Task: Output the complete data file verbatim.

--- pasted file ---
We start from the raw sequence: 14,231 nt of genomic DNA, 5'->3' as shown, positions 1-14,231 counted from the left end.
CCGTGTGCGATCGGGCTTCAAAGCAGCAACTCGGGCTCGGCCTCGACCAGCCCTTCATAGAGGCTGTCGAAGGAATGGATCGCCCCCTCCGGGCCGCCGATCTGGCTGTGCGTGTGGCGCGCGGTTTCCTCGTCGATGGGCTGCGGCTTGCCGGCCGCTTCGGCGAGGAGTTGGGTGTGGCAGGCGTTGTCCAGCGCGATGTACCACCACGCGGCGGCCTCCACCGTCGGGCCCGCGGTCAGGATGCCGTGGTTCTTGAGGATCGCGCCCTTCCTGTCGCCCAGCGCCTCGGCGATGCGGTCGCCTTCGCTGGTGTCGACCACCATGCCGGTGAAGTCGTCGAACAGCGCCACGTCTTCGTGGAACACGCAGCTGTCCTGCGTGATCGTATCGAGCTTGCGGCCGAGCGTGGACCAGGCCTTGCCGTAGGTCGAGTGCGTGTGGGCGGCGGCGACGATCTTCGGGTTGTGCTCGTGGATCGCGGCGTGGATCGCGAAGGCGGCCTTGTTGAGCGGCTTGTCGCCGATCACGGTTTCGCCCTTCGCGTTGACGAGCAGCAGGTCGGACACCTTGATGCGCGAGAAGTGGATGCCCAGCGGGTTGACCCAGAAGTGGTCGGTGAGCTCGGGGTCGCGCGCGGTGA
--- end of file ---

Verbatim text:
We start from the raw sequence: 14,231 nt of genomic DNA, 5'->3' as shown, positions 1-14,231 counted from the left end.
CCGTGTGCGATCGGGCTTCAAAGCAGCAACTCGGGCTCGGCCTCGACCAGCCCTTCATAGAGGCTGTCGAAGGAATGGATCGCCCCCTCCGGGCCGCCGATCTGGCTGTGCGTGTGGCGCGCGGTTTCCTCGTCGATGGGCTGCGGCTTGCCGGCCGCTTCGGCGAGGAGTTGGGTGTGGCAGGCGTTGTCCAGCGCGATGTACCACCACGCGGCGGCCTCCACCGTCGGGCCCGCGGTCAGGATGCCGTGGTTCTTGAGGATCGCGCCCTTCCTGTCGCCCAGCGCCTCGGCGATGCGGTCGCCTTCGCTGGTGTCGACCACCATGCCGGTGAAGTCGTCGAACAGCGCCACGTCTTCGTGGAACACGCAGCTGTCCTGCGTGATCGTATCGAGCTTGCGGCCGAGCGTGGACCAGGCCTTGCCGTAGGTCGAGTGCGTGTGGGCGGCGGCGACGATCTTCGGGTTGTGCTCGTGGATCGCGGCGTGGATCGCGAAGGCGGCCTTGTTGAGCGGCTTGTCGCCGATCACGGTTTCGCCCTTCGCGTTGACGAGCAGCAGGTCGGACACCTTGATGCGCGAGAAGTGGATGCCCAGCGGGTTGACCCAGAAGTGGTCGGTGAGCTCGGGGTCGCGCGCGGTGA